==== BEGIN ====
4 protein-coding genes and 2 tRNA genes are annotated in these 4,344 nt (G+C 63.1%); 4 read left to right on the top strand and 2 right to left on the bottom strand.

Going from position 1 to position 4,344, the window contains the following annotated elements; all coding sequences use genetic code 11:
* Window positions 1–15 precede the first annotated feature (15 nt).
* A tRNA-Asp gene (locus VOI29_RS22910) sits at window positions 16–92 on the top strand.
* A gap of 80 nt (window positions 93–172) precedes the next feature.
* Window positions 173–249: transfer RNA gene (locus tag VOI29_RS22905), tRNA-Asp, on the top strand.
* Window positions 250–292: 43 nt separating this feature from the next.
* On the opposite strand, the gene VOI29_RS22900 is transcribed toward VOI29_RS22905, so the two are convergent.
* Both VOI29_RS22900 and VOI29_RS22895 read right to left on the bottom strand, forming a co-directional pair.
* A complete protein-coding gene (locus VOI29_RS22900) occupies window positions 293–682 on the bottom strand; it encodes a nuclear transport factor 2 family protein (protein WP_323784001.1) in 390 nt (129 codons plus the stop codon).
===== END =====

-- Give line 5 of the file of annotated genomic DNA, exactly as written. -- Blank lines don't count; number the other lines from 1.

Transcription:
* A gap of 80 nt (window positions 93–172) precedes the next feature.